“The Miracle Worker” opens Wright State season
By Brian P. Sharp
For many, the story of Helen Keller is a familiar one. As a blind, deaf and mute child, Keller’s parents failed to properly discipline her, allowing her to run wild by the age of six. Desperate to help their child, the Kellers hired Anne Sullivan to serve as governess and teacher for young Helen. Although Sullivan met with resistance from the Kellers, she finally convinced them to let her work with Helen alone, teaching her discipline and sign language. This amazing story of the triumph of the human spirit is captured in the remarkable play, “The Miracle Worker,” currently running at Wright State University Theatre.
“This is probably one of the most popular dramatic plays,” said W. Stuart McDowell, chair of the Department of Theatre, Dance and Motion Pictures. “It’s a poignant story because it’s true and it deals with triumph over all odds. It’s an affirmation of life – one of those plays where everybody changes.”
Anchoring the show are the two young women in dynamic lead roles. Sophomore musical theatre major Kate Mueller portrays Helen Keller, a young girl who is both deaf and blind. Senior acting major Cyndii Johnson plays Anne Sullivan, the dedicated teacher who connects Keller to the outside world.
The production is led by theatre faculty member Lee Merrill. Audiences may remember her as Linda Loman in last season’s “Death of a Salesman.”
“She’s an actor’s director,” said McDowell. “She understands a play from the inside out.”
“The Miracle Worker” is a three-act play by William Gibson. It originally opened on Broadway in 1959 and starred Patty Duke as Keller and Anne Bancroft as Sullivan. That production won four Tony Awards, including Best Play and Best Actress for Bancroft. The play was adapted into a 1962 film in which Bancroft and Duke reprised their Broadway roles; both actresses received Academy Awards for their performances.
“Helen Keller became one of the most important people of her generation,” said McDowell.
This production hits especially close to home, as I have a nephew that is visually impaired. The actors play with such emotion and passion that you feel the struggle, you don’t just see it. You can see the passion and doubt in Anne’s mind as she knows she can make a difference in Helen’s life. This play is filled with drama and life changes for everyone involved. Anne gives Helen the gift of communication through what we know as sign language. A gift that was trapped inside a mind that could only act out because she didn’t know each item had a name – water, doll, milk – and she didn’t realize the why; why was water water? Could the doll be milk? And then, the connection is made and lives are changed forever.
Strong performances abound, but the most notable was by Cyndii Johnson as Annie Sullivan. Johnson was a child herself and leads us on the journey of her own growth and maturity. Kate Mueller as Helen Keller comes into her own before our eyes; the struggle, the acting out and then the realization that there is an unknown world out there just waiting to be discovered. Cameron Blankenship plays James Keller, who is struggling for his own identity and worth. Cameron delivers a strong performance from start to finish and grows and develops on stage.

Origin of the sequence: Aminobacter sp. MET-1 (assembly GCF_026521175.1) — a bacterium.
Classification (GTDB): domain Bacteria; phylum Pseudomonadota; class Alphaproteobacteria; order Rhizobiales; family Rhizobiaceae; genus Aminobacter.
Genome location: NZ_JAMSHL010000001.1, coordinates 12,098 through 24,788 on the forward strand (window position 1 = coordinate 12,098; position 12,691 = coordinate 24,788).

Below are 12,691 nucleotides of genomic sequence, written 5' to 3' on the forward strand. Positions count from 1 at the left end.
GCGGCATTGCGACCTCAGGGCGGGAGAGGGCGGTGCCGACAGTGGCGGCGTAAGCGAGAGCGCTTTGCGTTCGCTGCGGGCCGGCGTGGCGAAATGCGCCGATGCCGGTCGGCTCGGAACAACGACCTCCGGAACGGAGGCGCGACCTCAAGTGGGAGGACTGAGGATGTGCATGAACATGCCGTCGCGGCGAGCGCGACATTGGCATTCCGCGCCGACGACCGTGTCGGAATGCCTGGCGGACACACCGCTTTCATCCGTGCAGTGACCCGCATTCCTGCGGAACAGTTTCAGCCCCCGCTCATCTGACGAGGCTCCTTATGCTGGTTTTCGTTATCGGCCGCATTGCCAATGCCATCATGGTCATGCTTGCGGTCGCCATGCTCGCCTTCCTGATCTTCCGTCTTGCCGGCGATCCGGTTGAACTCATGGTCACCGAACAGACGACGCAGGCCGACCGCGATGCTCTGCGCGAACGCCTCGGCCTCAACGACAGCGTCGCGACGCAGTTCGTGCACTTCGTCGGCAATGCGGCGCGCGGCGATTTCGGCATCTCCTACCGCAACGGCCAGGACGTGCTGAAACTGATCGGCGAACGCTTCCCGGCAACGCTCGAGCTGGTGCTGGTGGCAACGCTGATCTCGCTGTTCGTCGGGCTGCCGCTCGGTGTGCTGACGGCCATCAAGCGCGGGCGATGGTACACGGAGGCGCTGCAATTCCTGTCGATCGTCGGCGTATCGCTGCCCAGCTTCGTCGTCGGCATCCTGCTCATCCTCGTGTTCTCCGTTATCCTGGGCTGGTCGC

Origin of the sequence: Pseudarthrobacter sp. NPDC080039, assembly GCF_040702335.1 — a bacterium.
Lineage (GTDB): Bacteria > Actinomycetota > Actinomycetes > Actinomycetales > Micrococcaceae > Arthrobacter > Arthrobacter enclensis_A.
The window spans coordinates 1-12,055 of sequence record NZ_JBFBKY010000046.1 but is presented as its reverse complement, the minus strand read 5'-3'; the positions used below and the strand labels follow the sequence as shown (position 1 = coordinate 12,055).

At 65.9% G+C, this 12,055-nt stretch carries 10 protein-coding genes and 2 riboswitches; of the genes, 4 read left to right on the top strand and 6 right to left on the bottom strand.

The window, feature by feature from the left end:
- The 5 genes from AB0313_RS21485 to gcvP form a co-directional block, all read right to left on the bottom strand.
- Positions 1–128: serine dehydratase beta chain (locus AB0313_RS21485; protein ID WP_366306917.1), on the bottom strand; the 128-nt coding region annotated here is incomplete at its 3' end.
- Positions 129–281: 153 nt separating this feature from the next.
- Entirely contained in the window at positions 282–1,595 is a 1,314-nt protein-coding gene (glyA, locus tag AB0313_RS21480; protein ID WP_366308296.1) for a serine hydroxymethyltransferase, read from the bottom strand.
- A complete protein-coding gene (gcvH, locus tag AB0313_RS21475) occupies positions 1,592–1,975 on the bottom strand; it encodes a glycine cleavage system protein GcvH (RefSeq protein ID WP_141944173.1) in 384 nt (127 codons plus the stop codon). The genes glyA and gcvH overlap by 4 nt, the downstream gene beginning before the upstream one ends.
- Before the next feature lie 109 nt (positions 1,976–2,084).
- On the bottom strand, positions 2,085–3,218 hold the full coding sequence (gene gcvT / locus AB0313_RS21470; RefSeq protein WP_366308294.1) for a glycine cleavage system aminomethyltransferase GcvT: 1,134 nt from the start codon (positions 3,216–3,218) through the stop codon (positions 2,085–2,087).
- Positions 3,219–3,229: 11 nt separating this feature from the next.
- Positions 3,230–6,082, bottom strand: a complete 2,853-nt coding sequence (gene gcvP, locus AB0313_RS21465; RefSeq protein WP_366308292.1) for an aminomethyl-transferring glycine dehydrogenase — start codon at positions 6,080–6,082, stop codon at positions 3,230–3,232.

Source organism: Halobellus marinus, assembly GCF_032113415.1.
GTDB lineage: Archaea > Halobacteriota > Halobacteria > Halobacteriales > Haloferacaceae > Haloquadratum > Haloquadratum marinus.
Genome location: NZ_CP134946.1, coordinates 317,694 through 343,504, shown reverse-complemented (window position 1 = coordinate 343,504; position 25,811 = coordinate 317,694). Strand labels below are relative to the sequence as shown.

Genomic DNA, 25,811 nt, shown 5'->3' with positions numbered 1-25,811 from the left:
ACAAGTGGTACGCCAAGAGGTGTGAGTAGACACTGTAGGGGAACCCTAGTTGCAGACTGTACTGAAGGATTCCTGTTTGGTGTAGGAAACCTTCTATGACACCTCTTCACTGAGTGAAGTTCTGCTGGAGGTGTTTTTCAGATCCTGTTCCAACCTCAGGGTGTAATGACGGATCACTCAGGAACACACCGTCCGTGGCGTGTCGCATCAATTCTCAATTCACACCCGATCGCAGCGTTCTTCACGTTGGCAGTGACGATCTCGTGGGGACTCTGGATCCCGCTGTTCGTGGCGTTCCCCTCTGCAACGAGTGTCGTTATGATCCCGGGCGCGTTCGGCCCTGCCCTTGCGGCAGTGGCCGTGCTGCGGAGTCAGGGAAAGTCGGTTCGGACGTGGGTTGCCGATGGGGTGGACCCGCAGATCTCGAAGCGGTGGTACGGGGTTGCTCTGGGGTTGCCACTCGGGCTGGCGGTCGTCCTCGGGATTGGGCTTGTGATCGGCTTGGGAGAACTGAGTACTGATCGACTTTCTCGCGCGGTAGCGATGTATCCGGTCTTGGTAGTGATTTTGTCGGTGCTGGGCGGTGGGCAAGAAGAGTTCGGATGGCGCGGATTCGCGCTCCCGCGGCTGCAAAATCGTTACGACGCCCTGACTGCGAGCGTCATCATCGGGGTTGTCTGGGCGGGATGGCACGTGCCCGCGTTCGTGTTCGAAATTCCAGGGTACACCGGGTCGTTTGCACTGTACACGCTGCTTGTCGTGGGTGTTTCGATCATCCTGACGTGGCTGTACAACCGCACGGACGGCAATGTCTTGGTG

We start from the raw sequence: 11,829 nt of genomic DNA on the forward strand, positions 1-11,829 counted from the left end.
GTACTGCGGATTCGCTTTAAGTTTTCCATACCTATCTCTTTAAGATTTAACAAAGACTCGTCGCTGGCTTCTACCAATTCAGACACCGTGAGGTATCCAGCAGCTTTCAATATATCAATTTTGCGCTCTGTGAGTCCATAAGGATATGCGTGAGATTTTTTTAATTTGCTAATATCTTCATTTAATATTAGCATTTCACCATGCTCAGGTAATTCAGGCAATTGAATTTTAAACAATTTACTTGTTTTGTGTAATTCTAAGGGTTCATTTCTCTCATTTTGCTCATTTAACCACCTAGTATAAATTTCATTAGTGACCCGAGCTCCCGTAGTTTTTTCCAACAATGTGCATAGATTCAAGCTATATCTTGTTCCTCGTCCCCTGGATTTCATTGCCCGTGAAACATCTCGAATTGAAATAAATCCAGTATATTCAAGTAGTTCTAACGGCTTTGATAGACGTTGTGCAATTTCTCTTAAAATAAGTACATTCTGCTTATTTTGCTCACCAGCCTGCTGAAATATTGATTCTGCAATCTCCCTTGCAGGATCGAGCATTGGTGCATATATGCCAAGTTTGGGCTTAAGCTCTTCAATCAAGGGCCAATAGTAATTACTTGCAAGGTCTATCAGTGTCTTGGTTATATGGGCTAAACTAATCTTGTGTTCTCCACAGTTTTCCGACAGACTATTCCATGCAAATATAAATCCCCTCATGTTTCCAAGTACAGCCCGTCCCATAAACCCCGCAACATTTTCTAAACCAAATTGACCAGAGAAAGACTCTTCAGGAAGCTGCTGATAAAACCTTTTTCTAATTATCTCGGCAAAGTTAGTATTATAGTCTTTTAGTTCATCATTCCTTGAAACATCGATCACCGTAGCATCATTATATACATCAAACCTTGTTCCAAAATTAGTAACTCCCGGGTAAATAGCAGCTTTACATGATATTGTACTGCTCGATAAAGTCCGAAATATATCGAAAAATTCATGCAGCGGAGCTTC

This production is full of emotion and will allow you to tear up at the end when “she knows.” As always, this is not a production to be missed. If you have seen dozens of versions of “The Miracle Worker” before, you need to see this one. The bar has been raised. Michael Amico’s set allows you to be transported into the Keller home and its surroundings. Danielle Ferguson’s lighting design is excellent.
As the director put it in her notes, “How did Annie Sullivan crawl out of the hell of a childhood defined by alcoholism, abuse, death and abandonment with a tenacity that was the only thing on earth strong enough to puncture through a prison like Helen’s? How did an unloved child learn to love like that? How was it possible when faced with life’s inexplicable cruelty to keep going?”
The cast includes Kelsey Andrae, Andrew Quiett, Cameron Blakenship, Anita Hill, Taylor Montgomery, Julian Rojas, Caroline Gruber, Derrick Jordan and Tyler Edwards. The creative team consists of guest set designer Michael Amico (“How to Succeed in Business Without Really Trying”), lighting designer Danielle Ferguson (“Little Women”), costumer Mary Beth McLaughlin (“Death of a Salesman”), sound designer James Dunlap (“Hairspray,” “The Phantom of the Opera”) and properties master John Lavarnway (“Hairspray,” “The Phantom of the Opera”).
“The Miracle Worker” runs September 20, 2012 through September 30, 2012 at The Festival Playhouse. Information on pricing and availability of tickets for individual performances is available through the WSU Theatre Department Box Office by calling (937) 775-2500 or online at http://www.wright.edu/tdmp/tickets.html.
Reach DCP theatre critic Brian P. Sharp at Theatre@DaytonCityPaper.com.